To avoid using a dictionary just split the array on ',' and iterate over that array. The following code differs from your functionality in that given a mask like "1-3-4" your algorithm will result in the range of 1-4 and mine will ignore it entirely. In your description you indicated that the user input is assumed correct so I will assume this is acceptable behavior :).

StringBuilder substring = new StringBuilder();
string[] intervals = mask.Split(',');
string[] range;

foreach (var interval in intervals) {
  range = interval.Split('-');
  if (range.Length == 1) {
    var index = int.Parse(range[0]) - 1;
    substring.Append(input[index]);
  }
  else if (range.Length == 2) {
    var start = int.Parse(range[0]) - 1;
    var length = int.Parse(range[1]) - start;
    substring.Append(input.Substring(start, length));
  }
}
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1
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One alternative to using foreach is string.Join:

private static string Mask(string input, string mask)
{
    var intervals = ???
    return string.Join(string.Empty, intervals);
}

As has already been pointed out, a Dictionary is not the best match for this situation. Instead we can just enumerate the substrings that we want

private static string Mask(string input, string mask)
{
    var intervals = from interval in mask.Split(',')
                    let split = interval.Split('-').Select(int.Parse).ToArray()
                    select input.Substring(split.First() - 1, split.Last() - split.First() + 1);
    return string.Join(string.Empty, intervals);
}

Or the slightly more verbose but (presumably) more efficient

private static string Mask(string input, string mask)
{
    var intervals = from interval in mask.Split(',')
                    let split = interval.Split('-')
                    let first = int.Parse(split.First())
                    let last = int.Parse(split.Last())
                    select input.Substring(first - 1, last - first + 1);
    return string.Join(string.Empty, intervals);
}
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0
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Strange implementation

I only see a few strange implementation issues:

  • in the ToDictionary() call you are splitting the string twice times
  • string concatenation in the foreach loop

Refactoring to class

With object oriented view we can build a class to solve this problem what kind of problems we have to deal with:

  • parse the mask
  • apply it to the input string

So create a parser class!

public class StringMasker
{
    private readonly IEnumerable<KeyValuePair<int, int>> _parsedMask;

    public StringMasker(string mask)
    {
        if (mask == null) throw new ArgumentNullException("mask");

        _parsedMask = ParseMask(mask);
    }

    public virtual string ApplyTo(string input)
    {
        if (input == null) throw new ArgumentNullException("input");

        return string.Concat(_parsedMask.Select(entry => GetSubstring(input, entry)));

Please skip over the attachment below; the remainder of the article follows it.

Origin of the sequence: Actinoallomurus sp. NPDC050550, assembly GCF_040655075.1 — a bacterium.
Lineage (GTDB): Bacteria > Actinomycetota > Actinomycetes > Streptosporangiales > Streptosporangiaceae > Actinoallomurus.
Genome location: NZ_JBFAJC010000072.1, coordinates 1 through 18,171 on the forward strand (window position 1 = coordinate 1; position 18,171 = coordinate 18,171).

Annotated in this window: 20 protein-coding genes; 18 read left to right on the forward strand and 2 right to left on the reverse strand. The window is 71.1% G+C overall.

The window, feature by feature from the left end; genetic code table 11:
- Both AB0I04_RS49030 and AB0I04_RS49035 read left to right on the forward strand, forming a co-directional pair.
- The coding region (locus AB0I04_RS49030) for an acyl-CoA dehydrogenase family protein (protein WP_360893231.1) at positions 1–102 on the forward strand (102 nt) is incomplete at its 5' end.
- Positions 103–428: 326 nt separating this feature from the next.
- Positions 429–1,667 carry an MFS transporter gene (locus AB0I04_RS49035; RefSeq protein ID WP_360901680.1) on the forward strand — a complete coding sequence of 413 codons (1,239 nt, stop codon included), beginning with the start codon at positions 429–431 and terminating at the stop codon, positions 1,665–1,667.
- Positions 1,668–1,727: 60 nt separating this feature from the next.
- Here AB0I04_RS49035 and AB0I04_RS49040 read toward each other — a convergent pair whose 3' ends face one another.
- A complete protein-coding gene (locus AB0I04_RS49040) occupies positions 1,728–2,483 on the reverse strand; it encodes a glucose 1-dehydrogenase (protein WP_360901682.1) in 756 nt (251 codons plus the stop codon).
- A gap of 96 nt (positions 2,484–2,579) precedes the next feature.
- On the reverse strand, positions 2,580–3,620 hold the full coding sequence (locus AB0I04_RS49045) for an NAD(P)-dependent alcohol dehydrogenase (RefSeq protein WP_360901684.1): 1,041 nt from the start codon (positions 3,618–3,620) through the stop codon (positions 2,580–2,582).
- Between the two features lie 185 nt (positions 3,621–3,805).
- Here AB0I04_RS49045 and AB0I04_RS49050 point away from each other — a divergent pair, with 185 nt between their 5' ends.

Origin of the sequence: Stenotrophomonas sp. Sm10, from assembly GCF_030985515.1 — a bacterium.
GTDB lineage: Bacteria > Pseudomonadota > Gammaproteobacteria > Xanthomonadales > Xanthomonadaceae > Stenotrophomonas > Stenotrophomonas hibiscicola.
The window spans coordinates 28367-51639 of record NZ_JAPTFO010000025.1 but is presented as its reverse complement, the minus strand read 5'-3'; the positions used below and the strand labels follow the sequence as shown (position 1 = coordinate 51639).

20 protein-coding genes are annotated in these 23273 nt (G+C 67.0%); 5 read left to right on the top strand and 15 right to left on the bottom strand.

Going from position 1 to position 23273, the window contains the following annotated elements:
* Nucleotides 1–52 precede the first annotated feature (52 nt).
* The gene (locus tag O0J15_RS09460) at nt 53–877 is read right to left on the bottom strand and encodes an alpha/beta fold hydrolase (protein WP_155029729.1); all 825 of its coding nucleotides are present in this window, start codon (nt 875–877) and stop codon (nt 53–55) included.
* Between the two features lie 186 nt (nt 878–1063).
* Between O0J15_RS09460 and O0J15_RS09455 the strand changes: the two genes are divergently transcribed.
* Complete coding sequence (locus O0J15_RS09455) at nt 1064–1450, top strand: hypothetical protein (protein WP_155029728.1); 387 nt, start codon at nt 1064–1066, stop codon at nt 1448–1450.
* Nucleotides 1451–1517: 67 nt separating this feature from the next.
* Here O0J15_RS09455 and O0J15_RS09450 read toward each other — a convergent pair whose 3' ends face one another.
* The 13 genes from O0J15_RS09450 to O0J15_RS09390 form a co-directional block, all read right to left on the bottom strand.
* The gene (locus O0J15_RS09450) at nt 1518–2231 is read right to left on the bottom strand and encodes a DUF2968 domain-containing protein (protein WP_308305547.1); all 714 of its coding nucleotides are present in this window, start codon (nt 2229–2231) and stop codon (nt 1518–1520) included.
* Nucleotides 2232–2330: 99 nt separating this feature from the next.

}

    protected virtual string GetSubstring(string input, KeyValuePair<int, int> entry)
    {
        return input.Substring(entry.Key - 1, entry.Value - entry.Key + 1);
    }

    protected virtual IEnumerable<KeyValuePair<int, int>> ParseMask(string mask)
    {
        foreach (var splitted in mask.Split(','))
        {
            var indexes = splitted.Split('-');

            var start = int.Parse(indexes[0]);
            var end = indexes.Length == 1 ? start : int.Parse(indexes[1]);

            yield return new KeyValuePair<int, int>(start, end);
        }
    }
}

Yes the code has grown a little bit but i think everything is in place now lets see what i did. I have splitted the parse and the apply operations into different method and i have elminated the double split (separator '-') and removed the foreach loop and changed it to a Linq call with string.Concat(IEnumerable).

You can put additional error checks into the method i have only added the null check in the input methods (constructor).

The KeyValuePair is not the best to hold two indexes togatcher becouse it stands for a complete different stuff in the framework as it's name is telling us.

The class bejavior can be overridden in derived classes because of the virtual methods and the separated reponsibilities.

Test

I have created a unit test too to check the results but i have only implemented one trivial test.

[TestClass]
public class NormalBehaviorTest
{
    private const string Input = "abcdefghijklmnopqrstuvwxyz";
    private const string Mask = "3-5,8,9-12,13,14,18-26";
    private const string Result = "cdehijklmnrstuvwxyz";

    [TestMethod]
    public void TestFixedInputAgainstDesiredResultWithCorrectPattern()
    {
        //Arrange
        var masker = new StringMasker(Mask);

        //Act
        var result = masker.ApplyTo(Input);

        //Assert
        Assert.AreEqual(Result, result);
    }
}
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2
  • \$\begingroup\$ Could you explain why do you think writing 5 times more LOC is a good idea here? What do you gain? Certainly not readability. \$\endgroup\$ – svick Oct 29 '14 at 12:40
  • \$\begingroup\$ It depends what are you trying to achieve. If you are applying one mask to several string my solution would be the better approach. But you gain also readability (yes i can understand every other solution) but put the solutions above beside of mine. Separated understandable logic is one thing that matters the most in every application. \$\endgroup\$ – Peter Kiss Oct 29 '14 at 13:25